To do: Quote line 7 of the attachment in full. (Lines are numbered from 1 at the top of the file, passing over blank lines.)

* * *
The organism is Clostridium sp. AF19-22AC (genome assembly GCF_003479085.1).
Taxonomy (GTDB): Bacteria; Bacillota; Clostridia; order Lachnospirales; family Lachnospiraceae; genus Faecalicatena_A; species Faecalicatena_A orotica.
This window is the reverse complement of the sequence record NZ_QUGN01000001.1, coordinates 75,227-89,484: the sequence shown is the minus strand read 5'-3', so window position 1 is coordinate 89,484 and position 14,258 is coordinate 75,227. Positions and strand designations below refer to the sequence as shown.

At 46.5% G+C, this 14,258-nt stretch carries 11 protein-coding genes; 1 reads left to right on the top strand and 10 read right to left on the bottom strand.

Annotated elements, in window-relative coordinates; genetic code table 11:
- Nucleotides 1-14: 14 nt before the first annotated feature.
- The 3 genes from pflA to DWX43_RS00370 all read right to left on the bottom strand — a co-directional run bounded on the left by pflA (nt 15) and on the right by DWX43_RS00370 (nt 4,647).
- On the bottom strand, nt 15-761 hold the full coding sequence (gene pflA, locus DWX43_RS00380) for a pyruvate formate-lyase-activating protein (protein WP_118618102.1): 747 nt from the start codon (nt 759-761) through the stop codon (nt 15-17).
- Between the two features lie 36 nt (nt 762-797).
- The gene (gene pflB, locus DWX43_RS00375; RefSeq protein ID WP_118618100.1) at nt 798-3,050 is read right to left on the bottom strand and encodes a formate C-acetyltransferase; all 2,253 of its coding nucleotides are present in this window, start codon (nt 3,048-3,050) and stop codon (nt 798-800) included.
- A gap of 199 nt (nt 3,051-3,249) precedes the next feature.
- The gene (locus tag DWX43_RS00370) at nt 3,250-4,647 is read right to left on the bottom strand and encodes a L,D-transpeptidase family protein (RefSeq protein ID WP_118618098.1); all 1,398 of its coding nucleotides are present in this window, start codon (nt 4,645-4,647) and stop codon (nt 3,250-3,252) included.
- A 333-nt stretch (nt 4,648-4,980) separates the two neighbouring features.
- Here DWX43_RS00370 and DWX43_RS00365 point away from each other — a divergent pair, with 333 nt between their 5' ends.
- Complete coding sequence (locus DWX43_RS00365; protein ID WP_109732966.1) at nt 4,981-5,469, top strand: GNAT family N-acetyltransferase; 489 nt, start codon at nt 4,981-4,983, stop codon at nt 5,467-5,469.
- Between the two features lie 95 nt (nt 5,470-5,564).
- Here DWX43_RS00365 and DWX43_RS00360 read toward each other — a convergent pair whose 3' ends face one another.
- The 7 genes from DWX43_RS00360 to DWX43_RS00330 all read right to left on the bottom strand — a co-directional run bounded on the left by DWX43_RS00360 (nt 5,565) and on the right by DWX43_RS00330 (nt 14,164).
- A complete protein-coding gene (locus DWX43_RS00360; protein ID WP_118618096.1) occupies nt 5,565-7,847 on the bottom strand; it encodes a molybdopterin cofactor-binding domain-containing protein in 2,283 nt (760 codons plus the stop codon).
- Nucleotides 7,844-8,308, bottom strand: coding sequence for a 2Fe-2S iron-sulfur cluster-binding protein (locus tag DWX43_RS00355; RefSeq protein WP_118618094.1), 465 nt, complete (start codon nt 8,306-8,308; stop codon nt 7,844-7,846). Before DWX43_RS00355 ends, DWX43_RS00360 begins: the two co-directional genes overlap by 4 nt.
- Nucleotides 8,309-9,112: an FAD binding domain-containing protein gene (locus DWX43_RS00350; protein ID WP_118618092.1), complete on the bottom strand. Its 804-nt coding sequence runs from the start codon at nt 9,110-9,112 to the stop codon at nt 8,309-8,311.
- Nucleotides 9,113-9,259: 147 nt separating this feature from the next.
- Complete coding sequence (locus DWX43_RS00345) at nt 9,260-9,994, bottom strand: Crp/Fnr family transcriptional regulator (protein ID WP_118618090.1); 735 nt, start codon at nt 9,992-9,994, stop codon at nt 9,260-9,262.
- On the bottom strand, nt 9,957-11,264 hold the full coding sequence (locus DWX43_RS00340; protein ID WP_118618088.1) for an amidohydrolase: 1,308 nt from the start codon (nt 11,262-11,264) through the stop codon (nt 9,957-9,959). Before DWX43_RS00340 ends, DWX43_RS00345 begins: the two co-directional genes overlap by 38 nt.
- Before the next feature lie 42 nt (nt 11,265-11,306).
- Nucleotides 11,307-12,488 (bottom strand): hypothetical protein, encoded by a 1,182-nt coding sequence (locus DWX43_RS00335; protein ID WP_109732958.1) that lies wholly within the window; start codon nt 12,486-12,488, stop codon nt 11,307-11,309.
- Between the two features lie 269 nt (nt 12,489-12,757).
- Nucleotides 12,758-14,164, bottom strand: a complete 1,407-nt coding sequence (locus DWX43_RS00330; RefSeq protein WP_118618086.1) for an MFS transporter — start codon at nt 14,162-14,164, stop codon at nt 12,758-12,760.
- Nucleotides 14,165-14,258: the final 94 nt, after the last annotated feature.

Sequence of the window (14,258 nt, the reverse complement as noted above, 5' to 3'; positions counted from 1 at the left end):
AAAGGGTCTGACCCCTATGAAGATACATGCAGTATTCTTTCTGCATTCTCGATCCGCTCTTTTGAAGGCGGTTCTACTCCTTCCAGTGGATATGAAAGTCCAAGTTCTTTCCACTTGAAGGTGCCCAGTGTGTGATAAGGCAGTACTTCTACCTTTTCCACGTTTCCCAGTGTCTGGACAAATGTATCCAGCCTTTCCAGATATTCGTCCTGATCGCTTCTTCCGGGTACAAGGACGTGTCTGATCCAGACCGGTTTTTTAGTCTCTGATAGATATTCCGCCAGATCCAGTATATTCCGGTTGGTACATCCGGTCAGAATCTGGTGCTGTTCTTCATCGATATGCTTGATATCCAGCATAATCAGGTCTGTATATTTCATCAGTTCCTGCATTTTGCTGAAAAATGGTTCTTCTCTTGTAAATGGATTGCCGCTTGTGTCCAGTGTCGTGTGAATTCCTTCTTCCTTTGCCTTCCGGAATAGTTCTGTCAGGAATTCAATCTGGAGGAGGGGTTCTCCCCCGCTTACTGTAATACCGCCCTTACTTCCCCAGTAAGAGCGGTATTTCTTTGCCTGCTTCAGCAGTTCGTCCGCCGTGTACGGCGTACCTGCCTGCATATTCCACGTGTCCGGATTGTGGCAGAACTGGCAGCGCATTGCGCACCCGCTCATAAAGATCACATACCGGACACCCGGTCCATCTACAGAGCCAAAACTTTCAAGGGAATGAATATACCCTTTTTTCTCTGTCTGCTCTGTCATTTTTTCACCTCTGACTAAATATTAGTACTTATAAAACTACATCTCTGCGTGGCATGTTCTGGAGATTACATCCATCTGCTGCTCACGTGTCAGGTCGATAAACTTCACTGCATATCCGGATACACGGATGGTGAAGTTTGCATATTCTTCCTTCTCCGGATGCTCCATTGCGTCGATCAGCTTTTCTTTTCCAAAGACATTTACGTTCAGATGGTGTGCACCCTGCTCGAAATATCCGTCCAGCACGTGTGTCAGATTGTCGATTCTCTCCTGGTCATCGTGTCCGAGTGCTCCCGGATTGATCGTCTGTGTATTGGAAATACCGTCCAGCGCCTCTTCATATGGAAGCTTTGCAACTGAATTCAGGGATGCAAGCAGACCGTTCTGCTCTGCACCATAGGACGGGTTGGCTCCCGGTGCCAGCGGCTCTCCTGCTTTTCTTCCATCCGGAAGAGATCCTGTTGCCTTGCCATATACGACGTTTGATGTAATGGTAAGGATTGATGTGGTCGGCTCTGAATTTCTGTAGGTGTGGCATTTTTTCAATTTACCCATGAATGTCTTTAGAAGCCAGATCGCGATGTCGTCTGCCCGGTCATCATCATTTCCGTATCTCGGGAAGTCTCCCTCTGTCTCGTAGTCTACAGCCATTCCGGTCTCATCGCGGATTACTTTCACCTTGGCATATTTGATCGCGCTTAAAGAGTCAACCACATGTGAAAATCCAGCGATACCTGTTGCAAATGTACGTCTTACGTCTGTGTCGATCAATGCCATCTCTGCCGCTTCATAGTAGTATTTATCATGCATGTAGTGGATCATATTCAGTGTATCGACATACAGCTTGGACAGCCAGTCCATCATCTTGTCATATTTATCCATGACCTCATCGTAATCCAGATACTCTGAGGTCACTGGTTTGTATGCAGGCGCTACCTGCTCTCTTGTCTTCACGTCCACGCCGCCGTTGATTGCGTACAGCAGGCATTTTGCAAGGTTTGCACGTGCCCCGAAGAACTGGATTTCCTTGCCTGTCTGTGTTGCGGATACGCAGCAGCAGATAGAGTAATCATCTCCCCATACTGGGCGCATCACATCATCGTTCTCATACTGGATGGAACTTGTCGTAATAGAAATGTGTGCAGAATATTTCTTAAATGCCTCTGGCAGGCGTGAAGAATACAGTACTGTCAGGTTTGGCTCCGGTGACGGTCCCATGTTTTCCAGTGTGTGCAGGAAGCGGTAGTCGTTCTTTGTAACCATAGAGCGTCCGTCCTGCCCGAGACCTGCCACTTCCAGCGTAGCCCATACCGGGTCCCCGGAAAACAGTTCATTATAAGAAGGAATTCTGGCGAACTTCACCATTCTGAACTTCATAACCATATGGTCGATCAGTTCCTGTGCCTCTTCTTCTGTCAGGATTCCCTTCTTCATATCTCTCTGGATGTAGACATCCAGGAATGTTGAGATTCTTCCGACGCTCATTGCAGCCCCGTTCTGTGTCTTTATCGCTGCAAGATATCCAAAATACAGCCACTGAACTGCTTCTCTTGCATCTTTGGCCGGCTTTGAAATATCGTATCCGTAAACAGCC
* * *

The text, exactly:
- The 3 genes from pflA to DWX43_RS00370 all read right to left on the bottom strand — a co-directional run bounded on the left by pflA (nt 15) and on the right by DWX43_RS00370 (nt 4,647).